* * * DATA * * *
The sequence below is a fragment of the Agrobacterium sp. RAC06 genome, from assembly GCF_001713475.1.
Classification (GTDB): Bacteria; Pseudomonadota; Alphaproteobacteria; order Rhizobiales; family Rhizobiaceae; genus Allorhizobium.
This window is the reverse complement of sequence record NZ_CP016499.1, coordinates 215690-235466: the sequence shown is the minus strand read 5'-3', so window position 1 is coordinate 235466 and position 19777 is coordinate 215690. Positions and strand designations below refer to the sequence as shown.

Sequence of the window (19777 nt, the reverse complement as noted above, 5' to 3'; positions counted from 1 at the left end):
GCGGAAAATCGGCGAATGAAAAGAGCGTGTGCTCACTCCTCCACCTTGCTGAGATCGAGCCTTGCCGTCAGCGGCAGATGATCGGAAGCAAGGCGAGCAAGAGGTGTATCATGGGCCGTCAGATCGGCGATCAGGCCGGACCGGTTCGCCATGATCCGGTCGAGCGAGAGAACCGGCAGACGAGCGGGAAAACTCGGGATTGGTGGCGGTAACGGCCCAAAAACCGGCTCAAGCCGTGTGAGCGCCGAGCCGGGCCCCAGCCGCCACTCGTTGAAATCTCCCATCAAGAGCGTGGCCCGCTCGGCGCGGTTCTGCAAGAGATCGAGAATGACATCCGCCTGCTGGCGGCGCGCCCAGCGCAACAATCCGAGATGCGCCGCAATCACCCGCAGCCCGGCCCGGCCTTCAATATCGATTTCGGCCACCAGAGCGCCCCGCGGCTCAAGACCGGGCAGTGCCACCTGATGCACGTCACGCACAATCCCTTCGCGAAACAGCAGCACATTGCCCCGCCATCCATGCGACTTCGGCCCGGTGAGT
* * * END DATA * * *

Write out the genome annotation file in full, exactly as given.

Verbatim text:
The sequence below is a fragment of the Agrobacterium sp. RAC06 genome, from assembly GCF_001713475.1.
Classification (GTDB): Bacteria; Pseudomonadota; Alphaproteobacteria; order Rhizobiales; family Rhizobiaceae; genus Allorhizobium.
This window is the reverse complement of sequence record NZ_CP016499.1, coordinates 215690-235466: the sequence shown is the minus strand read 5'-3', so window position 1 is coordinate 235466 and position 19777 is coordinate 215690. Positions and strand designations below refer to the sequence as shown.

Sequence of the window (19777 nt, the reverse complement as noted above, 5' to 3'; positions counted from 1 at the left end):
GCGGAAAATCGGCGAATGAAAAGAGCGTGTGCTCACTCCTCCACCTTGCTGAGATCGAGCCTTGCCGTCAGCGGCAGATGATCGGAAGCAAGGCGAGCAAGAGGTGTATCATGGGCCGTCAGATCGGCGATCAGGCCGGACCGGTTCGCCATGATCCGGTCGAGCGAGAGAACCGGCAGACGAGCGGGAAAACTCGGGATTGGTGGCGGTAACGGCCCAAAAACCGGCTCAAGCCGTGTGAGCGCCGAGCCGGGCCCCAGCCGCCACTCGTTGAAATCTCCCATCAAGAGCGTGGCCCGCTCGGCGCGGTTCTGCAAGAGATCGAGAATGACATCCGCCTGCTGGCGGCGCGCCCAGCGCAACAATCCGAGATGCGCCGCAATCACCCGCAGCCCGGCCCGGCCTTCAATATCGATTTCGGCCACCAGAGCGCCCCGCGGCTCAAGACCGGGCAGTGCCACCTGATGCACGTCACGCACAATCCCTTCGCGAAACAGCAGCACATTGCCCCGCCATCCATGCGACTTCGGCCCGGTGAGT